WHEELING - The Miracle League was invented so that everyone could have a chance to play baseball.
That became a reality Saturday morning for 60 special needs children at the J.B. Chambers I-470 Complex.
After years of raising money, the Miracle League of the Ohio Valley got started in a big way with a doubleheader in front of a packed house.
Heath Gast, above, and all the children on hand were greeted and supported by the Pirate Parrot during Saturday’s events.
Austin McCardle readies to swing on a pitch thrown by Pittsburgh’s Mark Melancon during Saturday’s game.
Jacob Martin rips a shot off the tee Saturday during the grand opening of the Miracle League of the Ohio Valley.
With Pittsburgh Pirates announcers Greg Brown and John Wehner calling the action, Nathaniel Frohnapfel got the day started with a sharp liner up the middle off the Pirate Parrot for the first hit in the history of the field. "It was fun," Frohnapfel said. "I got a good hit and I scored."
During a Miracle League game, everyone gets a hit, everyone gets to run the bases and everyone scores. Players are also allowed to have special helpers, called "buddies."
For Frohnapfel, it was his good friend Patrick Biega, a former standout at Wheeling Central who currently plays for Wheeling Jesuit.
"I have been helping him the last four years, since I was a freshmen in high school," Biega said. "It is a really great experience to be able to help out these guys and get to play some ball.
"I give him some tips. We get ready and we get down. We keep our hands back when we bat. We try to make contact and it worked out for us (Saturday) as he led us off with a big hit up the middle. He did great out there and this is the best I've seen him yet."
The players in the field got plenty of opportunities to make plays as the Pirate Parrot wasn't having the best day on the mound, fumbling the ball all over the field and making errant throws into the outfield.
After scoring 15 runs in the top half of the inning, the visiting team had to be feeling pretty good about its chances. Especially when you consider it had the luxury of having Pittsburgh Pirates pitcher Mark Melancon trying to hold the lead.
But like the Parrot, the righty who was acquired in an offseason trade for Joel Hanrahan didn't have his best stuff.
Despite coming in with a .43 ERA against some of the best players in Major League Baseball, Melancon watched as the home team sparked an impressive rally with a 15-run bottom half of the inning for a tie game.
Heath Gast provided the deciding at-bat, a bases-clearing hit and then motored around the bases for the tying run.
"They hit me pretty hard. Fifteen runs in one inning isn't very good," Melancon said with a smile. "This was a blast and it is always fun to spend time with kids and give back a little bit.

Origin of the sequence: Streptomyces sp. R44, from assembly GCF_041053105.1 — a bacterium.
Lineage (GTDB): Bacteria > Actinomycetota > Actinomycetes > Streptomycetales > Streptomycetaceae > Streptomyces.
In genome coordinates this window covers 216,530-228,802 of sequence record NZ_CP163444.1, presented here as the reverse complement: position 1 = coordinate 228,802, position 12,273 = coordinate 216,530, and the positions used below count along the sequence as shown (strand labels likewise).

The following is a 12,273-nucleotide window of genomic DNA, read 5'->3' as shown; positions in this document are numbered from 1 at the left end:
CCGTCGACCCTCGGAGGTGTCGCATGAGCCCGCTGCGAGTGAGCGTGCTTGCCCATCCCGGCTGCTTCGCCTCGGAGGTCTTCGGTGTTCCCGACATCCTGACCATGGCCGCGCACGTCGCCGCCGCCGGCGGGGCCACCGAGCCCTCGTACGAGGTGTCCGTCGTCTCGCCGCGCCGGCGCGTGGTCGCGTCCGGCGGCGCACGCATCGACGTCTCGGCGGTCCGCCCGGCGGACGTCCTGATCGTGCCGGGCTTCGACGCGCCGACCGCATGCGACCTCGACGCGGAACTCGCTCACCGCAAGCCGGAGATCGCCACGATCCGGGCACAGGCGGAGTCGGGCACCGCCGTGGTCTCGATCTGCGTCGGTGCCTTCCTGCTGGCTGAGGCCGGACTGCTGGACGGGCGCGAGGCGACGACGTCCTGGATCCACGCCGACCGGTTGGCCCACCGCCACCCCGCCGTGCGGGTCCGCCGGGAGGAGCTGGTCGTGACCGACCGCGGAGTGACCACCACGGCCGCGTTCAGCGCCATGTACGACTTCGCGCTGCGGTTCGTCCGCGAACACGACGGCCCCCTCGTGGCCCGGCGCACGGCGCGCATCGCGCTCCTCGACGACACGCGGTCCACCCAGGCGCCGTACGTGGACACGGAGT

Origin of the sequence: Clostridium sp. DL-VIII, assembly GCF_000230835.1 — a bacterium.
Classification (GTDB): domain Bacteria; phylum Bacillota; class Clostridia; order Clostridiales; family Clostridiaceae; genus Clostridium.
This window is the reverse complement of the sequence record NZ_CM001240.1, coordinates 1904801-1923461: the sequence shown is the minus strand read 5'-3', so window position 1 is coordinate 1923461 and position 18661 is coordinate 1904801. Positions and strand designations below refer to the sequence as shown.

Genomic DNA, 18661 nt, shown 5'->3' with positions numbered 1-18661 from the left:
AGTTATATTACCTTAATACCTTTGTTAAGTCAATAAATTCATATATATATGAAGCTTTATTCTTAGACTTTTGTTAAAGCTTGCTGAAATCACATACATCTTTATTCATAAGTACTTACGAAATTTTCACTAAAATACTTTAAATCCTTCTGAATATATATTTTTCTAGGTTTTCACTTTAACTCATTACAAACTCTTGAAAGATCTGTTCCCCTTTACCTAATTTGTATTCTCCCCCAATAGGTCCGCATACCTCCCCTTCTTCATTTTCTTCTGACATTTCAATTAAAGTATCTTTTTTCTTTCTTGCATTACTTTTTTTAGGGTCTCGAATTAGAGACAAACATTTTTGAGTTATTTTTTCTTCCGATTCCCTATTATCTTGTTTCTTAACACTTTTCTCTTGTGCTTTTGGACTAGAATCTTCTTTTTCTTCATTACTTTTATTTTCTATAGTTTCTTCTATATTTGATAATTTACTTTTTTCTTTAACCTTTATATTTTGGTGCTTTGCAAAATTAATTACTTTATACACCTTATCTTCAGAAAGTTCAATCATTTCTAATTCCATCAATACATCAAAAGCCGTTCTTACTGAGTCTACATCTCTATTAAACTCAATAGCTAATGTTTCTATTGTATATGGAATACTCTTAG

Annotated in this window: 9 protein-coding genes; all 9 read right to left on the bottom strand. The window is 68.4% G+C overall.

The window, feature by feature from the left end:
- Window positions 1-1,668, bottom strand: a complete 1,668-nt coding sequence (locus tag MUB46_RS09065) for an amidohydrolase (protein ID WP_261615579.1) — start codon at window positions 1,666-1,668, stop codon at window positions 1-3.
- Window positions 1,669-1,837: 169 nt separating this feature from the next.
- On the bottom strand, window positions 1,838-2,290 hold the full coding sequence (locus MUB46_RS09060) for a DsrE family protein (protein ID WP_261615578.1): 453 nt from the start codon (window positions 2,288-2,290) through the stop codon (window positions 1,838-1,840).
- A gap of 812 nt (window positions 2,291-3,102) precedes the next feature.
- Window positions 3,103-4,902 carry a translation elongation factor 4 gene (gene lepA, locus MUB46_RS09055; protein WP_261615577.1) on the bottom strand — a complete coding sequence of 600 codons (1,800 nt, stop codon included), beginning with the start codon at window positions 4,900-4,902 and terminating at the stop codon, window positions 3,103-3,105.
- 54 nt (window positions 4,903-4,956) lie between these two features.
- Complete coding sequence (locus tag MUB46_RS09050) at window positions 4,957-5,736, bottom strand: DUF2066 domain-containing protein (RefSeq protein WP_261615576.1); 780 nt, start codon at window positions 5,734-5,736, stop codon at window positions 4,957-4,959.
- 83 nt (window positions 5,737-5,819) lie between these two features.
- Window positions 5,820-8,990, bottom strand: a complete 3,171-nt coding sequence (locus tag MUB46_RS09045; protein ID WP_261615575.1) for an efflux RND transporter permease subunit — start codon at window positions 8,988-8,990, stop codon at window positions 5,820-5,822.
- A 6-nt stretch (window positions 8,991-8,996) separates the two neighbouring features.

''To see these kids get a chance to do what we do on a daily basis, it was really fun. Anytime I get a chance and have the availability and time for this kind of stuff, I love to do it."
The kids in the second game had to wait their turn, but they were just as enthusiastic, including one player sliding into home.
One of the most enthusiastic players of the day was Conor Laska, who had a smile going from ear to ear as he rounded the bases.
Mary Laska, Conor's mother, was filled with emotion as she watched her son.
"It makes me very proud and I am very, very happy there is a baseball field in Wheeling," Mary Laska said. "This is a super, super thing for Wheeling. (Conor) enjoys it all, he really likes the attention. His sister (Karen Laska) is his buddy and she enjoys it as much as he does.
"This field is fabulous. It is such a tribute to Lorraine (McCardle, founder) and Lorie (Untch, president and CEO of Easter Seals) and everyone that made this possible."
For McCardle, it was a day to witness her dream come true. And she promised even more to come.
"I can stand here and say this is great and wonderful, but it is not me that is really enjoying it, it is these kids that are getting to play," she said. "You see all the smiles on these kids' faces as they hear the crowd cheer for them. That's what touches my heart.
"You can play soccer on this field. My son, Austin, wants football. You can play that. You just have to make it adaptable. You have buddies to help them. Anything is possible. You just have to make it adaptable and maybe have a little bit of patience. It was all worth it."
Added Austin, who went 1-for-1, at the plate with a run scored and an RBI: "I had fun. I hit and it went over the fence. I want to keep playing."
The Miracle League of the Ohio Valley will play every Saturday and Sunday between June 1 and July 7. Saturday times are 10 a.m. and noon. Sunday games are at 11 a.m. There are six teams and each gets to play six games.
Players in the Miracle League are Gahmill Byrd, Alfie Barton, Lukas Fitzgerald, Jamey Gallaher, Larry Goodwin, David Lenox, Jordan Miller, Dylan McGlynn, Justin Moore, Zach Neidhert, Tobias Smith, Jeremiah Yocum, Michael Bevan, J.P. Coss, Hannah Day, Jamie Gonzalez, Marsha Hall, Tony Ice, Zach Kozicki, Dalton Roberts, Katie Robinson, Melissa Rulong, Debbie Yost, Cortney Bugala, Kaitlyn Dilly, Austin Ocobock, Stevie Storman, Angel Sweazy, Hailee Tibbs, Kelsi Weaver, Clarissa Whiteman, Payton Wilson, Taylor Wilson, Lexie Wright, Adam Esposito, Evan Voleck, Landyn Carlier, Nathaniel Frohnapel, Heath Gast, Caleb Hlebiczki, Juri Jack, Kyle Kinney, Isaiah Leasure, Kamdin Marcellus, Bruce McAnany, Chase Purpura, Alex Rader, Andrew Simmons, Nathan Auber, Cody Cutright, Si Cutright, Danny Guida, Matthew Lichwa, Anthony Preslin, Trentin Rumskey, Jonas Schmidt, Charlie Stewart, Anthony Welling, Trajan Boggs, Leona Camp, Jack Fonner, Hunter Kinemond, Conor Laska, Spencer Lay, Jacob Martin, Austin McCardle, Dani Mehl, Emilee Mehl, Addy Miller, Savannah Och, Trisha Tucker and Joshua Winters.